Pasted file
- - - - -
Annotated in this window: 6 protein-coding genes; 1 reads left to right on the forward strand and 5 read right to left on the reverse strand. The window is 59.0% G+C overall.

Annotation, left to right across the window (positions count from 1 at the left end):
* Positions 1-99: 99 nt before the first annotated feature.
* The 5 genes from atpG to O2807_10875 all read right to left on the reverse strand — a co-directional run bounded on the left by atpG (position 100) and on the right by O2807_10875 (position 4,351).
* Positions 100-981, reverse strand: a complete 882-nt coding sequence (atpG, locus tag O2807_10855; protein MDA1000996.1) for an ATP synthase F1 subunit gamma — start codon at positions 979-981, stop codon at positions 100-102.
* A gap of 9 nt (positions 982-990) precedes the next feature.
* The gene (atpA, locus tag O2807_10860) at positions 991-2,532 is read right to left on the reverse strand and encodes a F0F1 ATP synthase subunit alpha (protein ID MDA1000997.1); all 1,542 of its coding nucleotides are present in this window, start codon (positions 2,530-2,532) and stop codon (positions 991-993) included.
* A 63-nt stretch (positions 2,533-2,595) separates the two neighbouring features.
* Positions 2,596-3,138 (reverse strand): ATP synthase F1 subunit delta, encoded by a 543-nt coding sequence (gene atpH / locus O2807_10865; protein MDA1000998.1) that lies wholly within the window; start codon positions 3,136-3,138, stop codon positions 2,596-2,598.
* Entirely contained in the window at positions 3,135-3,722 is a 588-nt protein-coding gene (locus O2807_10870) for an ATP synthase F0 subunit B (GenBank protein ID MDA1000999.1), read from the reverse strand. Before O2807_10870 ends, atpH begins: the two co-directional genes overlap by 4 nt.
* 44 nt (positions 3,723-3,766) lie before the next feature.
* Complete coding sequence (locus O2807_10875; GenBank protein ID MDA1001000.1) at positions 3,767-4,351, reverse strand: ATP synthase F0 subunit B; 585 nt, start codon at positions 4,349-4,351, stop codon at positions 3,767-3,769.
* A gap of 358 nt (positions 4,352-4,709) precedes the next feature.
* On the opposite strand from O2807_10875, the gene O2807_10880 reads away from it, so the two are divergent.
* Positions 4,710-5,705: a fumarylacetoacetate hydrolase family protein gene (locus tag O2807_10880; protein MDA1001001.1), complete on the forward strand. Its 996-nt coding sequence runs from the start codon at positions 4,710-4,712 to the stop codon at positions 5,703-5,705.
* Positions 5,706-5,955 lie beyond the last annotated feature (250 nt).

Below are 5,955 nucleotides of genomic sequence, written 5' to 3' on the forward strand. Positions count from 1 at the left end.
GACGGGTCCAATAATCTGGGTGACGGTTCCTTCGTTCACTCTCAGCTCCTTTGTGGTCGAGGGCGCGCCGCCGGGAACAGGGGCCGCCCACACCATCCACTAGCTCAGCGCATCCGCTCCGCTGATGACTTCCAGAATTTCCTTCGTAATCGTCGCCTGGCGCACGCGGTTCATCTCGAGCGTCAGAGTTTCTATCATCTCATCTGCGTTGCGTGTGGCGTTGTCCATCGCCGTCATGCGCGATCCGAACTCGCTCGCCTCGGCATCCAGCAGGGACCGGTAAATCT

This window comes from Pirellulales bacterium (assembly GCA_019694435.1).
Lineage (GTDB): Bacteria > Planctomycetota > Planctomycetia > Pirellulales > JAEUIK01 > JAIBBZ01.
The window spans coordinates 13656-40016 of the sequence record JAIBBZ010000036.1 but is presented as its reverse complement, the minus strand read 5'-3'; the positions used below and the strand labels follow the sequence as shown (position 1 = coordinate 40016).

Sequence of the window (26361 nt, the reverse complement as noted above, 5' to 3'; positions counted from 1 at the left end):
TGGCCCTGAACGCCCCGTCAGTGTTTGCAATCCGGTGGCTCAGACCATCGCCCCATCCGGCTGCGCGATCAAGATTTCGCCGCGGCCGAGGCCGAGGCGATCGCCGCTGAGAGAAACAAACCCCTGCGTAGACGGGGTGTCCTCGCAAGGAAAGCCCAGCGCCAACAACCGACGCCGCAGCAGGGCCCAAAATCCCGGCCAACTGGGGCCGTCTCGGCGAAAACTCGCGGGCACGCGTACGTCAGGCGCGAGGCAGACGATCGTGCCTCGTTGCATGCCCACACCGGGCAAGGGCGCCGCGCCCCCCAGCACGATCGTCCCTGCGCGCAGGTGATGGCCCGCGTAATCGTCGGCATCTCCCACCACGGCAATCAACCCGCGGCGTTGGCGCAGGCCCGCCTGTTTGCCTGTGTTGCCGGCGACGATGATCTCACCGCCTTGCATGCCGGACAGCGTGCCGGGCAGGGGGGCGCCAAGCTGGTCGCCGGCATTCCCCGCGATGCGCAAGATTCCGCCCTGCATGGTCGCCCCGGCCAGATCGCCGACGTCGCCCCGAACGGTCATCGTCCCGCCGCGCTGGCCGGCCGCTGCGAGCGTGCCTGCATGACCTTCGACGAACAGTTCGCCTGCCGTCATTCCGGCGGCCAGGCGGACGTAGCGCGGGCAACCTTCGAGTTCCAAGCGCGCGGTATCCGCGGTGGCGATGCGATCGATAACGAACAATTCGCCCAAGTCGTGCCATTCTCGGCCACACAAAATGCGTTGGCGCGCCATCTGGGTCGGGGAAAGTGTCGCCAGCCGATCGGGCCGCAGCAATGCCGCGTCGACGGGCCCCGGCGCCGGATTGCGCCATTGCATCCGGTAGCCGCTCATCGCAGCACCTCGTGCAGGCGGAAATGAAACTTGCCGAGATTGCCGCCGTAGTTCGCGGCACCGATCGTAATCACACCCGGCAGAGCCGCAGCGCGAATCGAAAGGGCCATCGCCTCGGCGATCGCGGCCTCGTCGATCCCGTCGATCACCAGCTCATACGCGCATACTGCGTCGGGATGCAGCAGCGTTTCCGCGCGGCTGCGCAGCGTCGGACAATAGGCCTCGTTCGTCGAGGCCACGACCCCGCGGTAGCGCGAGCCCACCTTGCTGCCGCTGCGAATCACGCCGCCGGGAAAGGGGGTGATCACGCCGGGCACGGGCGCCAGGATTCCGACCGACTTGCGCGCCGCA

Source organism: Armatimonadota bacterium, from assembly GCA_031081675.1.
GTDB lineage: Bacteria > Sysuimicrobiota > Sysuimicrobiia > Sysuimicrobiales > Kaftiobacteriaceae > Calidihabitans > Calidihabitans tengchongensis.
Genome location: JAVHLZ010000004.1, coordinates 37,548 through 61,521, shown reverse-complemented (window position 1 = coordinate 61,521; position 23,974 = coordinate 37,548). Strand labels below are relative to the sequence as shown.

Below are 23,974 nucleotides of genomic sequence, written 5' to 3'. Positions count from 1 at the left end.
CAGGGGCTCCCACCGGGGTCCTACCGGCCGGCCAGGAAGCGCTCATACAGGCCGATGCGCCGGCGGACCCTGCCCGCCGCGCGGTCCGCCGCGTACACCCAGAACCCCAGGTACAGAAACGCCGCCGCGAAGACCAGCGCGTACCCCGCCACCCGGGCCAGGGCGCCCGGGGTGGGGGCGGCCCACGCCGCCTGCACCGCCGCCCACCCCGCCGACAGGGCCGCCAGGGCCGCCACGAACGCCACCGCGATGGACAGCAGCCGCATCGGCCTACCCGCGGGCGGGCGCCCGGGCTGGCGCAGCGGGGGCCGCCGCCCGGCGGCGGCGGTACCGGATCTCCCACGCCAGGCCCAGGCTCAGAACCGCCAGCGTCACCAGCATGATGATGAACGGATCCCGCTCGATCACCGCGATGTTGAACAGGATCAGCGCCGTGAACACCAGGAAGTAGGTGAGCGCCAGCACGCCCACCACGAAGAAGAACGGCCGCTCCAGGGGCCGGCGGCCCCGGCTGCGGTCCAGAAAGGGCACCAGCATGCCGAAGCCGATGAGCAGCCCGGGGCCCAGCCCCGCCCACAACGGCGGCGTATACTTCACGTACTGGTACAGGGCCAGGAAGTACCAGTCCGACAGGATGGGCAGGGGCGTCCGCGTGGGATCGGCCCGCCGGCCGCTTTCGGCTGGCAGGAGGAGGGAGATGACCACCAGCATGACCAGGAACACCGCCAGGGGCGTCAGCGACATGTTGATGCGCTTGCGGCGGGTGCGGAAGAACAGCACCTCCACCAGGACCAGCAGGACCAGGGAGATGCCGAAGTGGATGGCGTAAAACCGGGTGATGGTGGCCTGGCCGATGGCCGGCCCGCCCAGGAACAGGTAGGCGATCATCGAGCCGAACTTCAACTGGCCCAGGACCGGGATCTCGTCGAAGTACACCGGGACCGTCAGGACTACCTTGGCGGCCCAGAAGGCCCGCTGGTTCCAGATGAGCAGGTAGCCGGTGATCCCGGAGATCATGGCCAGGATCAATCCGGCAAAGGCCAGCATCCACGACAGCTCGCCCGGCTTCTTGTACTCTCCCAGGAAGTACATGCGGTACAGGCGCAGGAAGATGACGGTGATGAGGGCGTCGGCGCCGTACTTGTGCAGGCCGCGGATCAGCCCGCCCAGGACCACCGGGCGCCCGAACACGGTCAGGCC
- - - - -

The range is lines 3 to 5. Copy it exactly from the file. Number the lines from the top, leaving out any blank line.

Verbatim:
* Positions 1-99: 99 nt before the first annotated feature.
* The 5 genes from atpG to O2807_10875 all read right to left on the reverse strand — a co-directional run bounded on the left by atpG (position 100) and on the right by O2807_10875 (position 4,351).
* Positions 100-981, reverse strand: a complete 882-nt coding sequence (atpG, locus tag O2807_10855; protein MDA1000996.1) for an ATP synthase F1 subunit gamma — start codon at positions 979-981, stop codon at positions 100-102.